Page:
Wednesday, 24 April, 2019

2018 was fourth warmest year on record says NASA

2018 was one of the hottest years on record — and this year could be even hotter Earth just experienced one of the warmest years on record
Sandy Nunez | 08 February, 2019, 18:14

"The five warmest years have, in fact, been the last five years", Gavin Schmidt, director of NASA's Goddard Institute for Space Studies, tells the Times.

NASA registers 2018 "global temperatures" at 1.5 degrees F (0.83 degrees C) warmer than their average, while NOAA recorded "global land and ocean surfaces" 1.42 degrees F (0.79 degrees C) above the 20th century average. It was also nominally the warmest year for Europe (and particularly the hottest in France, Germany and Switzerland) since continental records began in 1910.

The US temperature a year ago was the 14th-warmest on average, NOAA climate monitoring chief Deke Arndt said.

"This warming has been driven in large part by increased emissions into the atmosphere of carbon dioxide and other greenhouse gases caused by human activities", NASA said in a statement.

Weather dynamics mean warming affects regions in different ways.

"Over the next five years the high temperatures seen recently are likely to be sustained and that further warming may well occur, perhaps reaching new record levels for annual average temperatures", he said.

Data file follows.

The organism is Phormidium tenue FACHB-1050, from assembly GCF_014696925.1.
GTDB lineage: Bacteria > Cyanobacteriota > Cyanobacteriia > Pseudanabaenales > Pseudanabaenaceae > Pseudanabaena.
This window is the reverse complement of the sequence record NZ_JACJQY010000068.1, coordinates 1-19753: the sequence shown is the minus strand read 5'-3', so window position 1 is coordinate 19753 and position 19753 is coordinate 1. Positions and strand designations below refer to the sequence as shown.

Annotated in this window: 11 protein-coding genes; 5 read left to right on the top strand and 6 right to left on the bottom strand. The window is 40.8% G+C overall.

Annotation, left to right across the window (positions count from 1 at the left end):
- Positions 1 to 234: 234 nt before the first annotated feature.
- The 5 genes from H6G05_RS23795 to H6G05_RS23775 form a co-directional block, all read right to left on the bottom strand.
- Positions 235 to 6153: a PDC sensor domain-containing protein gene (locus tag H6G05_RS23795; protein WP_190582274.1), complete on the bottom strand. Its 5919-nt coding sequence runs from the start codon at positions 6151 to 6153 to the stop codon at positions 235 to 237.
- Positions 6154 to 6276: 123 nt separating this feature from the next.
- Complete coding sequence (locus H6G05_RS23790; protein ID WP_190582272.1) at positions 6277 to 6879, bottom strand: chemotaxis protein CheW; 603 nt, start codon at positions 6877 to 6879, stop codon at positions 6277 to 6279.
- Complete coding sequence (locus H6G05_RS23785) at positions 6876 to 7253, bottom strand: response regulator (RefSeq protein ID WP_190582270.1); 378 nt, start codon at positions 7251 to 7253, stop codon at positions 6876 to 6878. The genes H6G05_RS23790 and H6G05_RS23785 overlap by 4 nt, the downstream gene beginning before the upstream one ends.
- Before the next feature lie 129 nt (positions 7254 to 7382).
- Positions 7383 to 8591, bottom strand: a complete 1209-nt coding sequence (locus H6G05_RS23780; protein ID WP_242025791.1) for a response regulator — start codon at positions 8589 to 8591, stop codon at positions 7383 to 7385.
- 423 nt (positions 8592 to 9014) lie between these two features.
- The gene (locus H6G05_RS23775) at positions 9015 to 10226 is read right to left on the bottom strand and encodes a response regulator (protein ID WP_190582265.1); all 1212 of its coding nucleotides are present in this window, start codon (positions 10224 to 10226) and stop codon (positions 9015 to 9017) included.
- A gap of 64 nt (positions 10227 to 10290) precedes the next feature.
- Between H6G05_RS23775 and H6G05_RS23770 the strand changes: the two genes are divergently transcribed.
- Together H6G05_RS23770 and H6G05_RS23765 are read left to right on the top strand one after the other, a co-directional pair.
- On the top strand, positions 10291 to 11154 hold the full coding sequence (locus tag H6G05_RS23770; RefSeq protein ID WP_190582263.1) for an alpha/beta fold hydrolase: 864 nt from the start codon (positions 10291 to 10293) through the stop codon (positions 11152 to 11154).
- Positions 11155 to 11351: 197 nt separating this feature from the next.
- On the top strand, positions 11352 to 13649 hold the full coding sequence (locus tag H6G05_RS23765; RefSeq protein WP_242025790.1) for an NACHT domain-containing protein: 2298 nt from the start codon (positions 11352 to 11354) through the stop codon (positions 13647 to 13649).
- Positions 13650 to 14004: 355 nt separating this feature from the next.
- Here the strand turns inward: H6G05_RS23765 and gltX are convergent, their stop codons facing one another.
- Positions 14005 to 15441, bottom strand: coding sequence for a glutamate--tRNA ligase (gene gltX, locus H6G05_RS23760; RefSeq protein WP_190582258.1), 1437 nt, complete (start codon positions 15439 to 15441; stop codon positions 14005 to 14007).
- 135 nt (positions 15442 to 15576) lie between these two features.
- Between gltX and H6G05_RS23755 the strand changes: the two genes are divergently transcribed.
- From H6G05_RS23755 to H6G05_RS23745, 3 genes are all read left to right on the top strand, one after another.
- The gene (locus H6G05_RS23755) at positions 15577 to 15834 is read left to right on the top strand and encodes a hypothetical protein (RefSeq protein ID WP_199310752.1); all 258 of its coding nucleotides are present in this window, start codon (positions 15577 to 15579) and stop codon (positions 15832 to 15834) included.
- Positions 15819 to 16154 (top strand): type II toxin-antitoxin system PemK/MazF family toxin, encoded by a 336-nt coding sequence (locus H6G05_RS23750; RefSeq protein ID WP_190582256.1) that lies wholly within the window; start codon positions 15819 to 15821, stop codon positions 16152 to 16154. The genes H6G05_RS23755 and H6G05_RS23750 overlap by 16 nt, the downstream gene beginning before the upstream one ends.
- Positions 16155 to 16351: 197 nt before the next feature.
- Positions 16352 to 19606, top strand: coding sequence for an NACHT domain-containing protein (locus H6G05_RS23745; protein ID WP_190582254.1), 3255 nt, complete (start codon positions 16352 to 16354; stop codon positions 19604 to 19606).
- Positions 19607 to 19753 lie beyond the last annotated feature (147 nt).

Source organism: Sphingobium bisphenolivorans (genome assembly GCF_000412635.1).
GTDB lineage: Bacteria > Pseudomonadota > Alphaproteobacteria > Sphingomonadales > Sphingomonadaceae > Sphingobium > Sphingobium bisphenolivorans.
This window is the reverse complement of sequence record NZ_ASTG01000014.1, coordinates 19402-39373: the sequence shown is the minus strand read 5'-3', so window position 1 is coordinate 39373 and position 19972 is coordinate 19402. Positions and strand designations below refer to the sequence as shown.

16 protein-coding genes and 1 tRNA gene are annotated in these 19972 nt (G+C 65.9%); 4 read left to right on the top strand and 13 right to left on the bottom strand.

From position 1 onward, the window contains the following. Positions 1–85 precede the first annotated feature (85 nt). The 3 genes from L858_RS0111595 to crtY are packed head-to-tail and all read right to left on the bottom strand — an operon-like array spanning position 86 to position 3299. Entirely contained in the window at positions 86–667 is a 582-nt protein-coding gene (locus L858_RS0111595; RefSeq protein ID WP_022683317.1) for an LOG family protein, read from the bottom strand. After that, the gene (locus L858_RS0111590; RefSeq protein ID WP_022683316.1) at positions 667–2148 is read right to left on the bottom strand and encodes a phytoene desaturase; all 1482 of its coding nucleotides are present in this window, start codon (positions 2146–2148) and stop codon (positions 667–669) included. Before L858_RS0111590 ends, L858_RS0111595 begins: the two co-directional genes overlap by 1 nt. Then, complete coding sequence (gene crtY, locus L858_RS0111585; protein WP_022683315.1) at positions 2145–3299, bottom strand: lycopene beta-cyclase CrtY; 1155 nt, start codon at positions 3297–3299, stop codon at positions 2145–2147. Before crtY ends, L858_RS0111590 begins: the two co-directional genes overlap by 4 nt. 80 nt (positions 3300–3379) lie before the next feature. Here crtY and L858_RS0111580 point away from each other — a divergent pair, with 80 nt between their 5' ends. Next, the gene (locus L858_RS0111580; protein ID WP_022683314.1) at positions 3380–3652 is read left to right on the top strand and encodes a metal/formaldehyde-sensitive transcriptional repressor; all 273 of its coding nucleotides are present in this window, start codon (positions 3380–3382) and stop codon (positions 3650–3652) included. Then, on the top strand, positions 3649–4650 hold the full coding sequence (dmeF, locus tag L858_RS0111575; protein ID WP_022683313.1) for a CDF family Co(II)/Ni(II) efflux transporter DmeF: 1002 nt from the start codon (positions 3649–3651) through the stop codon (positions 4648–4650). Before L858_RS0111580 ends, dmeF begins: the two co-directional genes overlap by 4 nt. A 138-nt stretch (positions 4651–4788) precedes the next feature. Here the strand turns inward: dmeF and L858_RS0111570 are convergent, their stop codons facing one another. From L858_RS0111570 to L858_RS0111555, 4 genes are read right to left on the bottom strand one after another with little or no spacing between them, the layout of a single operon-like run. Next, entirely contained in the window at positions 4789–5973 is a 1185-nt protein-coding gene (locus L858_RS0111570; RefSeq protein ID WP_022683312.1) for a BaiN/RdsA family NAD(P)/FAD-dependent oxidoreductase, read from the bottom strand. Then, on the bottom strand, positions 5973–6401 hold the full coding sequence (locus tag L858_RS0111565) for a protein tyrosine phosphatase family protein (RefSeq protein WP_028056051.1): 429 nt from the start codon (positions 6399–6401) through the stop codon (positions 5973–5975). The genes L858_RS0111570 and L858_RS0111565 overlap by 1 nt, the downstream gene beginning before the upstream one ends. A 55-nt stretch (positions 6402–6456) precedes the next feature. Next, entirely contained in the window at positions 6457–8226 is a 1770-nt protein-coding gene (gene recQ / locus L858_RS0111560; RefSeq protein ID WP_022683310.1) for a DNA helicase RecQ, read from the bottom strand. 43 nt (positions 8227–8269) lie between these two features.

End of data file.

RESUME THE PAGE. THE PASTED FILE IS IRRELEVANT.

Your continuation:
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Schmidt also said that increasing temperatures can also contribute to longer fire seasons and some extreme weather events. Greenland ice sheets continue to suffer mass loss, which together with similar ice sheet loss in Antarctica, contributed to sea level rise.

NASA's temperature analyses incorporate surface temperature measurements from 6,300 weather stations, ship- and buoy-based observations of sea surface temperatures, and temperature measurements from Antarctic research stations.

We're only in the second month of the year, however, by careful consideration and comparison with weather patterns from previous years, climate scientists can make a reasonably good prediction about how 2019 is going to turn out, at least with regards to global average temperatures.

Weather extremes last year included wildfires in California and Greece, drought in South Africa, floods in India, while the new year saw Queensland and Tasmania threatened by record-breaking floods and bushfires.

NASA uses the unique vantage point of space to better understand Earth as an interconnected system.